We often use the word “comfort” to talk about the furniture that we buy. We like our furniture to be as comfortable as possible, but the truth is that this changes from person to person. Mid-century modern design is popular because its proponents became preoccupied with this matter and attempted to produce furniture that was comfortable for everyone.
However, they also worried about functionality and aesthetic. They wanted their pieces to be beautiful and serve a purpose. All famous mid-century designers juggled between these three categories, sometimes greatly favoring one in place of another. The movement itself, mid-century modernism, was born of the amalgamation of the designs they left us, and the lessons that come with them.
Examining the classics today
Think about the Eames chair: everywhere you look there’s a perfect review. For people who enjoy design there’s no comparison (except for maybe the Womb chair, but that one is in a league of its own). However, some people would never choose it over, say, a La-Z-Boy.
The Eameses were preoccupied with the three main categories equally, but the people who build La-Z-Boys only care about one of them: comfort. Going back to the Womb chair, its creator, Eero Saarinen, famously said that he didn’t believe a person could be “truly comfortable” after they left their mother’s womb. He wanted to give that feeling back.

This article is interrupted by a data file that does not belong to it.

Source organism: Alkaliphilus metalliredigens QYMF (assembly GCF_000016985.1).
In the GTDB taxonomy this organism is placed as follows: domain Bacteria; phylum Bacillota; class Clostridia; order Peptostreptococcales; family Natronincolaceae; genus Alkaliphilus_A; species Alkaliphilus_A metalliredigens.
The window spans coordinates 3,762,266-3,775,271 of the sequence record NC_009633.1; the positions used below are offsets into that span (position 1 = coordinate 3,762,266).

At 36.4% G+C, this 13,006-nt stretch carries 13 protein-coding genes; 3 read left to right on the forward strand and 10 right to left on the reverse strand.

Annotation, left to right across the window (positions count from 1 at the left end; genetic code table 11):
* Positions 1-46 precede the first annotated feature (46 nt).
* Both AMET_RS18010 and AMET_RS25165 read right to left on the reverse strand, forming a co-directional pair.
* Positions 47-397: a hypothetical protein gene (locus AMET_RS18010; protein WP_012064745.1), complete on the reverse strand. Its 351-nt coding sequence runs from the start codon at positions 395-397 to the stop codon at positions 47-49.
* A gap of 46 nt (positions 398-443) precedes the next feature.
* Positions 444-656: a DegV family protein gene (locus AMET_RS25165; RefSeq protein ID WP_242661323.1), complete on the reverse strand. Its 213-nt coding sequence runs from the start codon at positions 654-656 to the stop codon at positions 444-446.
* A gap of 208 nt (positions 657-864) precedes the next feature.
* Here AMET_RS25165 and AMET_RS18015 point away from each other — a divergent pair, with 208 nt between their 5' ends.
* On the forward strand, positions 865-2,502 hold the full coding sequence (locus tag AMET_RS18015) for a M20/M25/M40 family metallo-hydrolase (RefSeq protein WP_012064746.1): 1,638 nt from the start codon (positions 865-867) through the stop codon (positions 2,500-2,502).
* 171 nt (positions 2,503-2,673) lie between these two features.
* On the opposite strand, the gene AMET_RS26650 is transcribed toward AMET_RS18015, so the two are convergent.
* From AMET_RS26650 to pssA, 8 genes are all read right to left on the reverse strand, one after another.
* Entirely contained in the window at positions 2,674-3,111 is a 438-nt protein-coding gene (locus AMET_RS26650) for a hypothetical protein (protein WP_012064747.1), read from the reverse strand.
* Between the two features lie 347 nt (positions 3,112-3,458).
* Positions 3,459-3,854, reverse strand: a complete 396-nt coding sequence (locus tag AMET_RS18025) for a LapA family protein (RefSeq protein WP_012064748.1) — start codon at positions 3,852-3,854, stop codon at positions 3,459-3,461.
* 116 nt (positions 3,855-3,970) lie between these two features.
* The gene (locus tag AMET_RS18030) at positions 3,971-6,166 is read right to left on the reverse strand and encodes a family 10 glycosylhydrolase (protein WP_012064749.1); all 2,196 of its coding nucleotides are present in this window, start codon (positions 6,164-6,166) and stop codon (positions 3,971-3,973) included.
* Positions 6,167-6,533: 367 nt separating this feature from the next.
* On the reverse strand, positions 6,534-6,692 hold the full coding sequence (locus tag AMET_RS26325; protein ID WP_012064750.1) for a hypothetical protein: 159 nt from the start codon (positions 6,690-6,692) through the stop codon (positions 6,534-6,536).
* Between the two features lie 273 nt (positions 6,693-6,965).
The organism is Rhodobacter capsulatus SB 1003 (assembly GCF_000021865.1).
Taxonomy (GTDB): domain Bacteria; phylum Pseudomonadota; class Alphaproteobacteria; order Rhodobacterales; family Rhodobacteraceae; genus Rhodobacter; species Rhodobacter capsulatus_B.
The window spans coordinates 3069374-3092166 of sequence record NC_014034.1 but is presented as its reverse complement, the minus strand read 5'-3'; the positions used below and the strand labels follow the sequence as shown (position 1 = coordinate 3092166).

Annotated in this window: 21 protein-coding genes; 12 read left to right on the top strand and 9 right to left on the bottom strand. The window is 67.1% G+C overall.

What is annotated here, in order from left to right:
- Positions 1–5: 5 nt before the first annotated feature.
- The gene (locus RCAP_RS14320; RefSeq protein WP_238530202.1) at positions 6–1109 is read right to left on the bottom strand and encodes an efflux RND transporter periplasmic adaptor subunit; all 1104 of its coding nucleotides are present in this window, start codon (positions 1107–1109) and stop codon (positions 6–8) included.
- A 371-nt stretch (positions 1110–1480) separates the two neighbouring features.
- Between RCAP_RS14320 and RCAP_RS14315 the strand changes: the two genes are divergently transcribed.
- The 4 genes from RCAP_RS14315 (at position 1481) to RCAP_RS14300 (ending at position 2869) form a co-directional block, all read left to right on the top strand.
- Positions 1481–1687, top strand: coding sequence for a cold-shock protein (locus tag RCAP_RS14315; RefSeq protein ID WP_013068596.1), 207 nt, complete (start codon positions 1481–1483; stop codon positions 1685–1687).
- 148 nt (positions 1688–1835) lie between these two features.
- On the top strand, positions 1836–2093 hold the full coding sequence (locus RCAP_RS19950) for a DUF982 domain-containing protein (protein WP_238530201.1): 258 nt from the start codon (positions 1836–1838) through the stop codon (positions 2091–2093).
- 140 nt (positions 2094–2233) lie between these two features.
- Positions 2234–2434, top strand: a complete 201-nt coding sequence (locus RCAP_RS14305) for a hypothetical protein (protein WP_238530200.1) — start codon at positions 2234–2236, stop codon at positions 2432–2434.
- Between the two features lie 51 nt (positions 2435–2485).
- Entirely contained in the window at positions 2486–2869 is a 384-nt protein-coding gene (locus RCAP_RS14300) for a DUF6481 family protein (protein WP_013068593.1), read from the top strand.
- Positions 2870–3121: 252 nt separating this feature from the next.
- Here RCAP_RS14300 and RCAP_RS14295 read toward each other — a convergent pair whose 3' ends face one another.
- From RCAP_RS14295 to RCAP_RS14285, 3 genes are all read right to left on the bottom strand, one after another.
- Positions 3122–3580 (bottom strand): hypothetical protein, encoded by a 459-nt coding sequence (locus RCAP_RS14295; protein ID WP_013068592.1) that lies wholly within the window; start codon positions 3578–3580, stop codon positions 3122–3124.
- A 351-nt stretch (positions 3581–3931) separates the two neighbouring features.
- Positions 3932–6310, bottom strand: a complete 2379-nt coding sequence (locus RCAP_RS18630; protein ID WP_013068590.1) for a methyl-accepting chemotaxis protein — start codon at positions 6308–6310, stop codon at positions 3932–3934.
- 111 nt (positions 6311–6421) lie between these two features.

Thus, the Womb chair is as preoccupied with comfort as a La-Z-boy, maybe even more so. We could also argue that it leaves behind a tad of functionality and aesthetic. It doesn’t really resemble our idea of a chair more than the Eames lounger does, for example. The Eames, on the other hand, has more functionality: think about its reclining features and how they are an integral part of the resting experience.
Following this line of thought, take the Eames office chairs and sofa into consideration: they come from the same ergonomic principle that makes the Eames lounger so great, but both designs are thinner and have lost their reclining capabilities. Why did this happen? Because being comfortable does not necessarily equate being relaxed, you need to be active in a work environment, and the Eameses understood this.
What can this teach me about choosing the right furniture?
Always be on the lookout for purpose before comfort. Purpose is what allowed these genius designers to successfully blend artistic prowess with functionality. They made it work because they knew when, where, and how it should work.
Think about what your needs are, your routine, even your aspirations. Don’t purchase furniture out of a pure design to follow the current trends. There’s something for everyone, and there’s always something more for a person that knows who they are. Go to a showroom and try things for yourself, become involved, and come home with a piece that speaks not only to your eyes, but your back, legs, arms, and lifestyle.